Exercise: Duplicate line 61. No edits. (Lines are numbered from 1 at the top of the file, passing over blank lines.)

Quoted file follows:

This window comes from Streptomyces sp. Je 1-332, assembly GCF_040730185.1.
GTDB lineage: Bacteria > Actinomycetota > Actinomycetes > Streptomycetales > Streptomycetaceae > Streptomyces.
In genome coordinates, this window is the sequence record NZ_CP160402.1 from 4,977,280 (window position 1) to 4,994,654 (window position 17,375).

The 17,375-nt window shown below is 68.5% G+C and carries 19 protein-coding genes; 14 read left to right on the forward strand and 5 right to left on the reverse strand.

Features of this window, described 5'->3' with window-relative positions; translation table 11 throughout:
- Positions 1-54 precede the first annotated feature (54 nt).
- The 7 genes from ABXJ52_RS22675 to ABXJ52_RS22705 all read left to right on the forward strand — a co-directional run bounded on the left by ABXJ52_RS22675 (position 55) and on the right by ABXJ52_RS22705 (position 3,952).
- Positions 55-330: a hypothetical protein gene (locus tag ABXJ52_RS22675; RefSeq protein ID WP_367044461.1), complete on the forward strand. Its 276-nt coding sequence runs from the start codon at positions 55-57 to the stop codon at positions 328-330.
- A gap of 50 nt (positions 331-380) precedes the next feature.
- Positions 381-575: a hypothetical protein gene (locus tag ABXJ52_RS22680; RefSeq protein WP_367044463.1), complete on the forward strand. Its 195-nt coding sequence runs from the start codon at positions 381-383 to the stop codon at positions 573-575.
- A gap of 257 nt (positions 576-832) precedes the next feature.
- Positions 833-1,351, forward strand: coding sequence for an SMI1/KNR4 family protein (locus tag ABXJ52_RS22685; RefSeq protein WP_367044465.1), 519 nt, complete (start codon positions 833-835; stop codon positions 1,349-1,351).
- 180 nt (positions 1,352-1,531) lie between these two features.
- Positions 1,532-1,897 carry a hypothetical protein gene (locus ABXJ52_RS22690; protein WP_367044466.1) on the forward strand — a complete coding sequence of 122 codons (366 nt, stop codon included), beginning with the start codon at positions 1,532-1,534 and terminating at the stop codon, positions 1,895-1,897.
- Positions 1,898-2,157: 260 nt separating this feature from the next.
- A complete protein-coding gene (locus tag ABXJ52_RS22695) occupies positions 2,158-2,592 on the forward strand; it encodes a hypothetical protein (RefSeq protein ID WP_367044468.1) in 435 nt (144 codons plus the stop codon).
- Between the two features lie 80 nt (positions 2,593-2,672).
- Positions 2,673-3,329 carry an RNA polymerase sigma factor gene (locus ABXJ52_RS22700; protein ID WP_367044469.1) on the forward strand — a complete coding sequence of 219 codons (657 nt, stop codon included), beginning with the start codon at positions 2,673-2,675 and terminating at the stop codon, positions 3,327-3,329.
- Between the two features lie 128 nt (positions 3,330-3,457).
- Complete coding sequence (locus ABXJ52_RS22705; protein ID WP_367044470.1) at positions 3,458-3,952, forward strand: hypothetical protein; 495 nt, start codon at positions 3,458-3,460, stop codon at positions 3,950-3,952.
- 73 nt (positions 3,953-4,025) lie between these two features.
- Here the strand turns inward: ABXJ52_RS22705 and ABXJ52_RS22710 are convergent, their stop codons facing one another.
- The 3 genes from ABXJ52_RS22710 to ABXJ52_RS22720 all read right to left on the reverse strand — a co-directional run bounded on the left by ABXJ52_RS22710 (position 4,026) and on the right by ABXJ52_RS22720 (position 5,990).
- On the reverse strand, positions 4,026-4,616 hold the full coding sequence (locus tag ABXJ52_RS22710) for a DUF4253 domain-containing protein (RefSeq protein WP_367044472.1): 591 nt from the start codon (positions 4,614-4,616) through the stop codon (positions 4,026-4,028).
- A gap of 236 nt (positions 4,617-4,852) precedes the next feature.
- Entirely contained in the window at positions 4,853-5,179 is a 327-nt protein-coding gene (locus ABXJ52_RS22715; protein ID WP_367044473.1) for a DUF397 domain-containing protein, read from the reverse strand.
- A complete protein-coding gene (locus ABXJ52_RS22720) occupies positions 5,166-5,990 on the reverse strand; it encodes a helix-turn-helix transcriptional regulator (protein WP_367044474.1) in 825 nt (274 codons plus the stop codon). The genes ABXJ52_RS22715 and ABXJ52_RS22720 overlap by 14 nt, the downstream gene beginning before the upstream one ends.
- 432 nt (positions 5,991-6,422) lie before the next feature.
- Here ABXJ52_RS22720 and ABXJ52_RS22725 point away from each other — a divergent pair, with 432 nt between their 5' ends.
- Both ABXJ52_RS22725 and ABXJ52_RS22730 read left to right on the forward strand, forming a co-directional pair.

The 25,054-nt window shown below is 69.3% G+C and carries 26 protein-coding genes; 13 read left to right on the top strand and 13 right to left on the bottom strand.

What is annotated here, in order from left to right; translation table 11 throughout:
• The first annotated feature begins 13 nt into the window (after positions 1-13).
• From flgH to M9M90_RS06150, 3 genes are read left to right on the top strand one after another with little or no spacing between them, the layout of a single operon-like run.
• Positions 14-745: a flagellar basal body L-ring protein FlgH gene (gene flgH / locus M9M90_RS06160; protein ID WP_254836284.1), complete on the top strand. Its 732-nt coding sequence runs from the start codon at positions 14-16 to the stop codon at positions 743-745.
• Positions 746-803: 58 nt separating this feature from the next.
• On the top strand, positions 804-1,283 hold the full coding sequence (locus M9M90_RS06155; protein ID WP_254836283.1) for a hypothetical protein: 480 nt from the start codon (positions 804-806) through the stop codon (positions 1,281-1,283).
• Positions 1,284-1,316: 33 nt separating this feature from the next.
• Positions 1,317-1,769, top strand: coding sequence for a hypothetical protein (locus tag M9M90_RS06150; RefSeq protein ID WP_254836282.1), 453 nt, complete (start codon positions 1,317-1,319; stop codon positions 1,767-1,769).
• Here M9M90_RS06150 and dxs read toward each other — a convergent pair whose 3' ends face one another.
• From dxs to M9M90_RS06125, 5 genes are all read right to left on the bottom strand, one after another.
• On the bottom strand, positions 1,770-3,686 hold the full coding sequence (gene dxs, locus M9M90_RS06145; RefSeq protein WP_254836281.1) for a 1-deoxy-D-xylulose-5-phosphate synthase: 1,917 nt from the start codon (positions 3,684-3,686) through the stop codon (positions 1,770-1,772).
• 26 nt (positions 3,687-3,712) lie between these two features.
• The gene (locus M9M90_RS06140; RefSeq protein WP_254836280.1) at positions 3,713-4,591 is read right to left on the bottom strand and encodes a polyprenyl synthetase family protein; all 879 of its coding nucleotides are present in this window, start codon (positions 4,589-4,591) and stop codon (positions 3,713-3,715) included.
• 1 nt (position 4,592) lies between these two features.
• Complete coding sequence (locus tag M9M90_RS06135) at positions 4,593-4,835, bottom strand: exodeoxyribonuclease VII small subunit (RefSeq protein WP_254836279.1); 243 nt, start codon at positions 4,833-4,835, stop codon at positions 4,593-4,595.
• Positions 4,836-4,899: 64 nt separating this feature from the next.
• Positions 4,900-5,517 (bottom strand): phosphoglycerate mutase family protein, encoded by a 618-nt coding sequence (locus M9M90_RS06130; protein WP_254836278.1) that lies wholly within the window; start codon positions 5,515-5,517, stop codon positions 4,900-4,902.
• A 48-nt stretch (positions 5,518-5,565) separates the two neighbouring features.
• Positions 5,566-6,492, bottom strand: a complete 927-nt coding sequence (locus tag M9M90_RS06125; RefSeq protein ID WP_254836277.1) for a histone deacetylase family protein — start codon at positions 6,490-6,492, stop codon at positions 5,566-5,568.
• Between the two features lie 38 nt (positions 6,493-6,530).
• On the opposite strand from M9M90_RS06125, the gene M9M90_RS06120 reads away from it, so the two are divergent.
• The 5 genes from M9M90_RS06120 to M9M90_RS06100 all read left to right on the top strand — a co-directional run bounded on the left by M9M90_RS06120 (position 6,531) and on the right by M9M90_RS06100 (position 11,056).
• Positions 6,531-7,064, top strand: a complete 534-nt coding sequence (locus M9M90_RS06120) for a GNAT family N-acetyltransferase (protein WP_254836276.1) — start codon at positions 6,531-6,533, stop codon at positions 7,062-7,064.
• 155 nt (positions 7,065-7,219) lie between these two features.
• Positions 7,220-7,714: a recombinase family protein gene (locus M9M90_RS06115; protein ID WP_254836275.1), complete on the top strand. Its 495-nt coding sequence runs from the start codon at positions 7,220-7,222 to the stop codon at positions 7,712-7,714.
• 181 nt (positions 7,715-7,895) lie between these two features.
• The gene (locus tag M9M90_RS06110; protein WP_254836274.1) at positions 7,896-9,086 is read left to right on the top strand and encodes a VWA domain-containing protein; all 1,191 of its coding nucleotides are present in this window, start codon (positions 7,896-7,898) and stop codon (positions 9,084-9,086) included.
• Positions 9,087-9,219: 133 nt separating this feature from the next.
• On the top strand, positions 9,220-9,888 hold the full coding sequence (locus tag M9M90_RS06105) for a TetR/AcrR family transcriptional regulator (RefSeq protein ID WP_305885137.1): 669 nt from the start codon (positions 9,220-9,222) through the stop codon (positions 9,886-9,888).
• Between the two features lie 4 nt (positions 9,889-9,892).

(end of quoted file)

• Between the two features lie 4 nt (positions 9,889-9,892).